Peter Malone MSC 30 October 2023

Ali drives a cab with another man’s licence and relies on GPS to find his way around a city he doesn’t know. His passenger, Esther, is an old woman who does not remember where she is going.

DAMAGE, Australia, 2022. Starring Ali Al Jenabi, Imelda Bourke. Directed by Madeleine Blackwell. 84 minutes. Classification not available.

This is a personal film written and directed by Madeleine Blackwell. It is an Adelaide-based story, but also very much an Australian story.

One night, an Iraqi refugee, without a visa, takes his turn driving a taxi around Adelaide, using the identity card of a fellow driver. We see him prepare, go to his car, begin to look for passengers. The driver is played by first time actor Ali Al Jenabi.

Suddenly, he is accosted by an elderly lady, appearing out of nowhere, vague, lost, getting in the taxi, but not knowing really where she wants to go, rummaging in her purse, not having an address. She is played by Imelda Bourke, a noted singer from the past, this is her only film. And, it is striking to discover that she is the director’s mother. The tagline for advertising the film states that he wants to forget but that she can’t remember.

The driver has flashbacks to various aspects of life in Iraq, bombings, sports events, personal experiences. It colours his perspective, his defensiveness, touches of aggression, especially when the old lady challenges him with asking why he has come to “my country”. She has a lot of old prejudices against migrants, against Muslims. There is a scene where the driver drops her at a Catholic church, comments about faith and different perspectives on God/Allah.

There is a striking sequence when the driver has to fill his taxi with petrol but has been told by his boss that he needs to have the taxi cleaned. The driver becomes very anxious, some harsh memories of the past, desperate in fear of being overwhelmed by water, asking the old lady to drive, she refusing, saying she has forgotten how, going into the car wash, his being overwhelmed, the old lady left stranded, but eventually driving it out of the car wash. They then sit and talk.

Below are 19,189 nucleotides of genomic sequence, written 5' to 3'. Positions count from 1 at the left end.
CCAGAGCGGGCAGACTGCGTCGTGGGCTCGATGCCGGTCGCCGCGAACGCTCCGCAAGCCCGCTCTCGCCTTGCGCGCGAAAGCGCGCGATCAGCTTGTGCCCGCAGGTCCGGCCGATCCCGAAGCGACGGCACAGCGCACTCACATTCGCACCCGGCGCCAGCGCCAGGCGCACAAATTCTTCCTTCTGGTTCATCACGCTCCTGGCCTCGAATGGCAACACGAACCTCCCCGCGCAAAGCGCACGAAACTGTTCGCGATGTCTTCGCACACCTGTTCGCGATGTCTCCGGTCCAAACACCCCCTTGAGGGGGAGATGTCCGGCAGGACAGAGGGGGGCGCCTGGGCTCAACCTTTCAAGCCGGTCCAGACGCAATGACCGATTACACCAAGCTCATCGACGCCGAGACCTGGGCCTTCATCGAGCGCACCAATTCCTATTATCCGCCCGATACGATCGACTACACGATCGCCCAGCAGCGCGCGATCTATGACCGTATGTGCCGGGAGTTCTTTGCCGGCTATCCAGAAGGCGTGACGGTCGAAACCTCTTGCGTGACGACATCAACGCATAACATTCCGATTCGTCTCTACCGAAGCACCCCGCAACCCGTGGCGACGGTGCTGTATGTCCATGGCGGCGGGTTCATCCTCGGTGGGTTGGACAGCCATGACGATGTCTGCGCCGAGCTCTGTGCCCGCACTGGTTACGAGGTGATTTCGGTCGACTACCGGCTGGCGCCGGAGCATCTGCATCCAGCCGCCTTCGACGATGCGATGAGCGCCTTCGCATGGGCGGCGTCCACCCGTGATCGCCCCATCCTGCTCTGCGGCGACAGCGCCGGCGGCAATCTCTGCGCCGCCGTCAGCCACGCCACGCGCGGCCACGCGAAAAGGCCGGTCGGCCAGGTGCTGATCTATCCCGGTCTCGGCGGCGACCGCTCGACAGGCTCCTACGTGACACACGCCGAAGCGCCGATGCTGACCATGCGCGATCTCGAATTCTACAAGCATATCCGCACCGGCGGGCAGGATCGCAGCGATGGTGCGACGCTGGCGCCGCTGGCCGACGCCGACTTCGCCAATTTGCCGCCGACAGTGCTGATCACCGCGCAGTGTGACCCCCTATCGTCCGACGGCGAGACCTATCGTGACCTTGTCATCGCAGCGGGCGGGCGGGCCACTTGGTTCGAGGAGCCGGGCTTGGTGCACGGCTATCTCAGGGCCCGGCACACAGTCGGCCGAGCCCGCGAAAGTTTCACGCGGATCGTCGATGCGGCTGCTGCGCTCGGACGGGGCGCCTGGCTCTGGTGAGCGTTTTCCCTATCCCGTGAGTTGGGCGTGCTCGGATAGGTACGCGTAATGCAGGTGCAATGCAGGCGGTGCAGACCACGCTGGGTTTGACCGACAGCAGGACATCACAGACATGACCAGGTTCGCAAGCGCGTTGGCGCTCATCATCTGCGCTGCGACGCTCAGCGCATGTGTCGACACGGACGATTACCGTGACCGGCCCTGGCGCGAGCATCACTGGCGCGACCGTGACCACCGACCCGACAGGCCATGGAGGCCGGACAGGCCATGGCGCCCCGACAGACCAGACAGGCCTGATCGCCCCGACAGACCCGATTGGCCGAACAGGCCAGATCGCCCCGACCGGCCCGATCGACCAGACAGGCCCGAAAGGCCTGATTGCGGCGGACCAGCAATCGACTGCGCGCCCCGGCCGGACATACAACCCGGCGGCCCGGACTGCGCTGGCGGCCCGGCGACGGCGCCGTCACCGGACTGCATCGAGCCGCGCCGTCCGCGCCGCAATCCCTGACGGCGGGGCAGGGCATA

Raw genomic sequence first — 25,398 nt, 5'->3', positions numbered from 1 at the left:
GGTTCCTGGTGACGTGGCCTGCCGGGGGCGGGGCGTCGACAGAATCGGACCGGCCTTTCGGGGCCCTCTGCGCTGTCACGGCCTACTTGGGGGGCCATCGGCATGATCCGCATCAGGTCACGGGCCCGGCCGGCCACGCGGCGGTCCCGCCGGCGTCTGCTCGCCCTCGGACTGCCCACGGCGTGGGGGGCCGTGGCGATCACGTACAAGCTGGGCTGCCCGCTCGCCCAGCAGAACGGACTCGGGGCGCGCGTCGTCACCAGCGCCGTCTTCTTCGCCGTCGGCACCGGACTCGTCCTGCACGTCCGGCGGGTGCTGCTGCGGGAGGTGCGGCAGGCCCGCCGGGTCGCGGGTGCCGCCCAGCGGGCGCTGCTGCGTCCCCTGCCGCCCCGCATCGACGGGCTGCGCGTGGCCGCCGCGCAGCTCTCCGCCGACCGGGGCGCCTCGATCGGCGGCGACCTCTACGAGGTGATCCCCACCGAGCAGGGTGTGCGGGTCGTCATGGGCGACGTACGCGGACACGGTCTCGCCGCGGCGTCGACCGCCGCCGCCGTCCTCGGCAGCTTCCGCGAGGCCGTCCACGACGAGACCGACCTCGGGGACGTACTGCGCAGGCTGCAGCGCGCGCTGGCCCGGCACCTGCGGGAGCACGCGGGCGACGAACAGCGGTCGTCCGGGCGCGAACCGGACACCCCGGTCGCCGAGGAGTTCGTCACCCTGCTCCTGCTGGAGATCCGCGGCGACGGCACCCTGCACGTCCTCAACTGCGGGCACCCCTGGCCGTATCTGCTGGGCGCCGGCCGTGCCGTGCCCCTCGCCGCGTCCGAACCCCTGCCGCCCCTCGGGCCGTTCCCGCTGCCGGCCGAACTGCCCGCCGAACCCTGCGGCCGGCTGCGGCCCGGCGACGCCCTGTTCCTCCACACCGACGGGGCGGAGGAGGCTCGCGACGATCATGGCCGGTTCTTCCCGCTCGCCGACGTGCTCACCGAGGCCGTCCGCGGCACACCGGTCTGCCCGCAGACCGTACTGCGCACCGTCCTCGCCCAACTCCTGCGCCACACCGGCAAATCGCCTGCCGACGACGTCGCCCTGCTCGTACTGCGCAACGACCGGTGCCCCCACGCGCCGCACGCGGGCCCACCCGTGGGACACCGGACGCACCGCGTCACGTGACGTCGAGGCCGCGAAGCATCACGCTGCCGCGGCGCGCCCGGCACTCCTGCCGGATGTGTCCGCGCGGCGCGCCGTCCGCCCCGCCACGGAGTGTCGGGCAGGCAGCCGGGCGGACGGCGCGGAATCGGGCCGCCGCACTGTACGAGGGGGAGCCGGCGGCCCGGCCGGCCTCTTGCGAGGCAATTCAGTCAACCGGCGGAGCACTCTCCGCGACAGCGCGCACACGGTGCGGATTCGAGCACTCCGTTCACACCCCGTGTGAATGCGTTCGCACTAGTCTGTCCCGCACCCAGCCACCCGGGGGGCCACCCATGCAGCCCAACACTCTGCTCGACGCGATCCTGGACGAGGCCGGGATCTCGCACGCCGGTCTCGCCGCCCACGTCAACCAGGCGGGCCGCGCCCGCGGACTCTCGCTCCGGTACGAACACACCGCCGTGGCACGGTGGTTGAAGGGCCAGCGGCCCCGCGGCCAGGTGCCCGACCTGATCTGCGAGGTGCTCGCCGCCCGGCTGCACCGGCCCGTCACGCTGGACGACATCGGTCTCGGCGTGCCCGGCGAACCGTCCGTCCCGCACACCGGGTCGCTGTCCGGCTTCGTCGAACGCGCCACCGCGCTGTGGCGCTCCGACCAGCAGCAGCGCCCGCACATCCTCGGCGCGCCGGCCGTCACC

So, within the brief confines of a taxi ride, destination uncertain, two unlikely characters meet, confront, share, come to some understanding. The driver does look in the lady’s bag, does get an address, wants to drive her to her daughter’s place, finding a destination, the old lady rescues her dog (initially unwelcome in the taxi), leaving the audience to wonder where this will lead, the driver being able to settle in Australia, the old lady able to find relatives and home.

The film works well on this level of the interaction between two strangers. And, it makes audiences realise that there is a great deal of prejudice ingrained in Australian society that needs not only to be challenged, but to be experienced humanely, by authentic human contact.

Busby Projects

Released 9 November



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